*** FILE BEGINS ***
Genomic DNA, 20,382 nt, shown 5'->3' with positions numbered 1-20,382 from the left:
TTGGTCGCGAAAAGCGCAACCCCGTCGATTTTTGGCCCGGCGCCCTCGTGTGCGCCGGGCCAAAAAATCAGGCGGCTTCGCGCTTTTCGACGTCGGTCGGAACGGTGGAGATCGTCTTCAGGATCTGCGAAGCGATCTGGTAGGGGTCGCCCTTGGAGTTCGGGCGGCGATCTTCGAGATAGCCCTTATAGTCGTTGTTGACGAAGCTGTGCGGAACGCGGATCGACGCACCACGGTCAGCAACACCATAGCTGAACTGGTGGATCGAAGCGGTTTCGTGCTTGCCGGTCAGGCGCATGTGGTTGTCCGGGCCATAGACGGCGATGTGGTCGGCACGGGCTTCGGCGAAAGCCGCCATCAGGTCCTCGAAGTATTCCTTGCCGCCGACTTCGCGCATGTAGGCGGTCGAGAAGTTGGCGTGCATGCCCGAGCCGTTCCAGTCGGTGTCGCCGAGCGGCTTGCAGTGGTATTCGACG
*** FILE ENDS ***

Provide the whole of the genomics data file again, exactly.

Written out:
Genomic DNA, 20,382 nt, shown 5'->3' with positions numbered 1-20,382 from the left:
TTGGTCGCGAAAAGCGCAACCCCGTCGATTTTTGGCCCGGCGCCCTCGTGTGCGCCGGGCCAAAAAATCAGGCGGCTTCGCGCTTTTCGACGTCGGTCGGAACGGTGGAGATCGTCTTCAGGATCTGCGAAGCGATCTGGTAGGGGTCGCCCTTGGAGTTCGGGCGGCGATCTTCGAGATAGCCCTTATAGTCGTTGTTGACGAAGCTGTGCGGAACGCGGATCGACGCACCACGGTCAGCAACACCATAGCTGAACTGGTGGATCGAAGCGGTTTCGTGCTTGCCGGTCAGGCGCATGTGGTTGTCCGGGCCATAGACGGCGATGTGGTCGGCACGGGCTTCGGCGAAAGCCGCCATCAGGTCCTCGAAGTATTCCTTGCCGCCGACTTCGCGCATGTAGGCGGTCGAGAAGTTGGCGTGCATGCCCGAGCCGTTCCAGTCGGTGTCGCCGAGCGGCTTGCAGTGGTATTCGACG